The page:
The puzzling peso
In the past decade, some observers have noted an unusual aspect of the Mexican peso's behavior: During periods when the U.S. dollar has risen (fallen) against other major currencies such as the euro, the peso has risen (fallen) against the dollar. Very few other currencies display this behavior. In this paper, we attempt to explain the unusual pattern of the peso's correlation with the dollar by developing some general empirical models of exchange rate correlations. Based on a study of 29 currencies, we find that most of the cross-country variation in exchange rate correlations with the dollar and the euro can be explained by just a few variables. First, a country's currency is more likely to rise against the dollar as the dollar rises against the euro, the closer it is to the United States and the farther it is from the euro area. In this result, distance likely proxies for the role of economic integration in affecting exchange rate correlations. Second, and perhaps more surprisingly, a country's currency is more likely to exhibit this unusual pattern when its sovereign credit rating is more risky. This may reflect that currencies of riskier countries are less substitutable in investor portfolios than those of better-rated countries. All told, these factors well explain the peso's unusual behavior, as Mexico both is very close to the United States and has a lower credit rating than most industrial economies.
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References listed on IDEAS
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- Nelson C. Mark, 2009.
"Changing Monetary Policy Rules, Learning, and Real Exchange Rate Dynamics,"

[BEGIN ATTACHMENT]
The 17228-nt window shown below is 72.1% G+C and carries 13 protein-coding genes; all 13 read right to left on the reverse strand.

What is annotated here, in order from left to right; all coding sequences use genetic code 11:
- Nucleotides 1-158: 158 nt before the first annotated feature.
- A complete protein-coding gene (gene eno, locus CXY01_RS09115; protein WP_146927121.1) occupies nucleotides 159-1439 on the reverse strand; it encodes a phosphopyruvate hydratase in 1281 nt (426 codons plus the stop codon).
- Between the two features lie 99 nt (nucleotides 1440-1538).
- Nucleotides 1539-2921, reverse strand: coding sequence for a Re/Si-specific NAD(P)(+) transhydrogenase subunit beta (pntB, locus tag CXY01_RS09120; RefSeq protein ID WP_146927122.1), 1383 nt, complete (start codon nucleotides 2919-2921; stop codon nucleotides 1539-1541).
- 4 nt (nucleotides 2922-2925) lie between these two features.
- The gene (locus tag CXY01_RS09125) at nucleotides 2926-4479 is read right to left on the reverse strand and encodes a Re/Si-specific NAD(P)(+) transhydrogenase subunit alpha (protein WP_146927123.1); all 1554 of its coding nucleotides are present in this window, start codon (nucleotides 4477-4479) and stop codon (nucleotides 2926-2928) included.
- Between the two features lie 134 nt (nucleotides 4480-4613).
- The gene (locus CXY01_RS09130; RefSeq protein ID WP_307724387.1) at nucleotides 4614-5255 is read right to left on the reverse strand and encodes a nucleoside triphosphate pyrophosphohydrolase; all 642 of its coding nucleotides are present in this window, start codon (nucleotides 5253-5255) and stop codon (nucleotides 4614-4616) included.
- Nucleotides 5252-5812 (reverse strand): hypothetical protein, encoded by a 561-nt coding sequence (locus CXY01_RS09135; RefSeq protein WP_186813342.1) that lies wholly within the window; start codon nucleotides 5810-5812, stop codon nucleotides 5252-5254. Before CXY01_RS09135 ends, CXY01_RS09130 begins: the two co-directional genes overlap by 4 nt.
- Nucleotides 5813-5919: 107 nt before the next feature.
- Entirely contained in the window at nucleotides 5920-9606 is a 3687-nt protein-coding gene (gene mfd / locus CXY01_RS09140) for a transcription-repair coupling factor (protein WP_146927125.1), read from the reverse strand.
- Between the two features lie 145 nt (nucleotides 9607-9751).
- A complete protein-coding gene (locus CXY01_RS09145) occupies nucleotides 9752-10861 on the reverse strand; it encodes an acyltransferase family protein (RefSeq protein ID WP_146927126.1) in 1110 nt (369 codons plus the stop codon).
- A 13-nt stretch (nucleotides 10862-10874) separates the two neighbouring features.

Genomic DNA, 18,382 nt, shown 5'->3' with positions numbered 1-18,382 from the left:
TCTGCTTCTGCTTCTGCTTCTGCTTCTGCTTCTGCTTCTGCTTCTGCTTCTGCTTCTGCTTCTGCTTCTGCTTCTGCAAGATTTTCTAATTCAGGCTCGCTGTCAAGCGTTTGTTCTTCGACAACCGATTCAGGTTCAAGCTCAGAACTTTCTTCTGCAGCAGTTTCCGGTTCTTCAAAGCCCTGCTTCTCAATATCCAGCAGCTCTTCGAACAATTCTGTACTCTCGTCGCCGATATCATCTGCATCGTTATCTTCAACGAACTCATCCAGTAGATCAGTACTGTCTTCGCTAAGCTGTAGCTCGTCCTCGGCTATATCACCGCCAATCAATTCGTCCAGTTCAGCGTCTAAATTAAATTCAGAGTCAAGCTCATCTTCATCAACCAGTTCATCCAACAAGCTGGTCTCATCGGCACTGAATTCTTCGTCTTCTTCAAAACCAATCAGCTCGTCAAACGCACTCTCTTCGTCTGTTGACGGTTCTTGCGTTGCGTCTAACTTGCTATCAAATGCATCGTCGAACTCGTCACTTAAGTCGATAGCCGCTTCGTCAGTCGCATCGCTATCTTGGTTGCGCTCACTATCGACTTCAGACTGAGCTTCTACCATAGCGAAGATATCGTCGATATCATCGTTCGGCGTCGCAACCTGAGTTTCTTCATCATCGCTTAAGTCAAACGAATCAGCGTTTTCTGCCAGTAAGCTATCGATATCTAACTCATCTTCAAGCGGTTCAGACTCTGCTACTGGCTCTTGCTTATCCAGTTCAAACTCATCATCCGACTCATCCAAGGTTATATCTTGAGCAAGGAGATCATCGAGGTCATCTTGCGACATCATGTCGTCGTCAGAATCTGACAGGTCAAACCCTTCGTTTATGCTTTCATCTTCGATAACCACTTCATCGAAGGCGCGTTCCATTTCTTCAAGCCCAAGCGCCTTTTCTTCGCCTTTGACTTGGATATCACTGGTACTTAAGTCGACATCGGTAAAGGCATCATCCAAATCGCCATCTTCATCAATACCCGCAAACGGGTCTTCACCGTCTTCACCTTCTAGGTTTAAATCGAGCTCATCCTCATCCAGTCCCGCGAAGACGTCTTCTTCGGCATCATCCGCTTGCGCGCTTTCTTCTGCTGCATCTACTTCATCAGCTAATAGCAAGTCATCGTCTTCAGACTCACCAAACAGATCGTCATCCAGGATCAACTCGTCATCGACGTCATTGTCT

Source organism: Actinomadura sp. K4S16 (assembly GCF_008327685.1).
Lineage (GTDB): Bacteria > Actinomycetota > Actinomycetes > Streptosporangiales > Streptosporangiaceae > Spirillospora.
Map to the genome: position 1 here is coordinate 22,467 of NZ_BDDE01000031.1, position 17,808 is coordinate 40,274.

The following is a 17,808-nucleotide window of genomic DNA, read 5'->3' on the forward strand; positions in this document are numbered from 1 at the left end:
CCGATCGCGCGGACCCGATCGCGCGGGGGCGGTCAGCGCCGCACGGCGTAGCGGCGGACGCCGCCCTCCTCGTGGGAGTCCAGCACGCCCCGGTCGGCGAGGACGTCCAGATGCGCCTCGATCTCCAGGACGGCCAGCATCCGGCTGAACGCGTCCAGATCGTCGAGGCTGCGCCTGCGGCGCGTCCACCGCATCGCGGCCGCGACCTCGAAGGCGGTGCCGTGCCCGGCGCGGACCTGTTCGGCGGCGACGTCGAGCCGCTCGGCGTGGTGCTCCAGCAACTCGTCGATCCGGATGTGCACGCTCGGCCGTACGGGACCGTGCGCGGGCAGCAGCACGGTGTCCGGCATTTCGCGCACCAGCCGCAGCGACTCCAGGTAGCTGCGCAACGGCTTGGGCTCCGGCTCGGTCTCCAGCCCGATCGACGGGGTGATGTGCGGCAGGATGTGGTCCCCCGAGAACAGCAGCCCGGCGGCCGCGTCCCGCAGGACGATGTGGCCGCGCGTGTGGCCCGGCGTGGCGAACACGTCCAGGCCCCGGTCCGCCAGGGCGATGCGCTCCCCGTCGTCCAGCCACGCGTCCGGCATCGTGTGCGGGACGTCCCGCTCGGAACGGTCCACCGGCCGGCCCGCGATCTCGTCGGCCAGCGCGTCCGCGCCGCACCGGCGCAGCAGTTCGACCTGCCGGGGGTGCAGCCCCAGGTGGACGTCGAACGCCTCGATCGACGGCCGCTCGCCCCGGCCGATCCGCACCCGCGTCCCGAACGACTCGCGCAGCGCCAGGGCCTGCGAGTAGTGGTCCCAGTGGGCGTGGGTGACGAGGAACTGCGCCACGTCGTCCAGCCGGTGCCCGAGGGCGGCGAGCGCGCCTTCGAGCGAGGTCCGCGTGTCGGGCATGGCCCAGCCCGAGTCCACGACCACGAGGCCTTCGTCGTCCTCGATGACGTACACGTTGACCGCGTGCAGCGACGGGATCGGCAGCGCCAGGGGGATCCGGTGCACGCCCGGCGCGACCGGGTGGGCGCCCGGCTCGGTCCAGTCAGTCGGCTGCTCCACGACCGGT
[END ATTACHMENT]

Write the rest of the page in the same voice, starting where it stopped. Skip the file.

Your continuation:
Journal of Money, Credit and Banking,
Blackwell Publishing, vol. 41(6), pages 1047-1070, 09.
- Nelson C. Mark, 2005. "Changing Monetary Policy Rules, Learning, and Real Exchange Rate Dynamics," NBER Working Papers 11061, National Bureau of Economic Research, Inc.
- Frankel, Jeffrey A., 1986. "The implications of mean-variance optimization for four questions in international macroeconomics," Journal of International Money and Finance, Elsevier, vol. 5(1, Supple), pages 53-75, March.
- Jeffrey A. Frankel, 1985. "The Implications of Mean-Variance Optimization for Four Questions in International Macroeconomics," NBER Working Papers 1617, National Bureau of Economic Research, Inc.
- Engel, Charles & West, Kenneth D., 2006. "Taylor Rules and the Deutschmark: Dollar Real Exchange Rate," Journal of Money, Credit and Banking, Blackwell Publishing, vol. 38(5), pages 1175-1194, August.
- Charles Engel & Kenneth D. West, 2004. "Taylor Rules and the Deutschmark-Dollar Real Exchange Rate," NBER Working Papers 10995, National Bureau of Economic Research, Inc.
- Molodtsova, Tanya & Papell, David H., 2009. "Out-of-sample exchange rate predictability with Taylor rule fundamentals," Journal of International Economics, Elsevier, vol. 77(2), pages 167-180, April.
- Marcel Fratzscher, 2008. "US shocks and global exchange rate configurations," Economic Policy, CEPR;CES;MSH, vol. 23, pages 363-409, 04.
- Fratzscher, Marcel, 2007. "US shocks and global exchange rate configurations," Working Paper Series 0835, European Central Bank.
- Richard Clarida & Daniel Waldman, 2007. "Is Bad News About Inflation Good News for the Exchange Rate?," NBER Working Papers 13010, National Bureau of Economic Research, Inc. Full references (including those not matched with items on IDEAS)
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